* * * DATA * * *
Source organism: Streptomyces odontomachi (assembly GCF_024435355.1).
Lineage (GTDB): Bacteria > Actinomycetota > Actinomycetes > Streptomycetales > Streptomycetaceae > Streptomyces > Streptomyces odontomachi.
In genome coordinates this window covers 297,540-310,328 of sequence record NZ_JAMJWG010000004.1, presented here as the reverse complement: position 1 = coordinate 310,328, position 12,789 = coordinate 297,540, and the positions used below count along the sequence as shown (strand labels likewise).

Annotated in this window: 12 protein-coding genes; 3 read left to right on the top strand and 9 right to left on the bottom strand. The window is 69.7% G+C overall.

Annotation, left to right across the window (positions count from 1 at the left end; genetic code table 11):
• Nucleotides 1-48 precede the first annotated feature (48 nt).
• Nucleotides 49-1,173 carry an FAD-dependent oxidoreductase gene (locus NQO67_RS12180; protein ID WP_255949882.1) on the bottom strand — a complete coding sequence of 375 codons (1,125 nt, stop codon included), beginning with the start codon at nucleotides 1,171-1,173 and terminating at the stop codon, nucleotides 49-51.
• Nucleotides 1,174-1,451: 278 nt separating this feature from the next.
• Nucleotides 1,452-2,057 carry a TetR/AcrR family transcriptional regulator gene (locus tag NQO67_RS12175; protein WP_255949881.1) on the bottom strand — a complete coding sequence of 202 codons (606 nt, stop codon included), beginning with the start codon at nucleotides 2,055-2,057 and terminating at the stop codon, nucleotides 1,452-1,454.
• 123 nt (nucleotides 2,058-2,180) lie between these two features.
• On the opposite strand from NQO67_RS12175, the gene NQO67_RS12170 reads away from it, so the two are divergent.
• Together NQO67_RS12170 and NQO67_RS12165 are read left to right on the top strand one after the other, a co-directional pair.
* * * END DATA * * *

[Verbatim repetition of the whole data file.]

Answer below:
Source organism: Streptomyces odontomachi (assembly GCF_024435355.1).
Lineage (GTDB): Bacteria > Actinomycetota > Actinomycetes > Streptomycetales > Streptomycetaceae > Streptomyces > Streptomyces odontomachi.
In genome coordinates this window covers 297,540-310,328 of sequence record NZ_JAMJWG010000004.1, presented here as the reverse complement: position 1 = coordinate 310,328, position 12,789 = coordinate 297,540, and the positions used below count along the sequence as shown (strand labels likewise).

Annotated in this window: 12 protein-coding genes; 3 read left to right on the top strand and 9 right to left on the bottom strand. The window is 69.7% G+C overall.

Annotation, left to right across the window (positions count from 1 at the left end; genetic code table 11):
• Nucleotides 1-48 precede the first annotated feature (48 nt).
• Nucleotides 49-1,173 carry an FAD-dependent oxidoreductase gene (locus NQO67_RS12180; protein ID WP_255949882.1) on the bottom strand — a complete coding sequence of 375 codons (1,125 nt, stop codon included), beginning with the start codon at nucleotides 1,171-1,173 and terminating at the stop codon, nucleotides 49-51.
• Nucleotides 1,174-1,451: 278 nt separating this feature from the next.
• Nucleotides 1,452-2,057 carry a TetR/AcrR family transcriptional regulator gene (locus tag NQO67_RS12175; protein WP_255949881.1) on the bottom strand — a complete coding sequence of 202 codons (606 nt, stop codon included), beginning with the start codon at nucleotides 2,055-2,057 and terminating at the stop codon, nucleotides 1,452-1,454.
• 123 nt (nucleotides 2,058-2,180) lie between these two features.
• On the opposite strand from NQO67_RS12175, the gene NQO67_RS12170 reads away from it, so the two are divergent.
• Together NQO67_RS12170 and NQO67_RS12165 are read left to right on the top strand one after the other, a co-directional pair.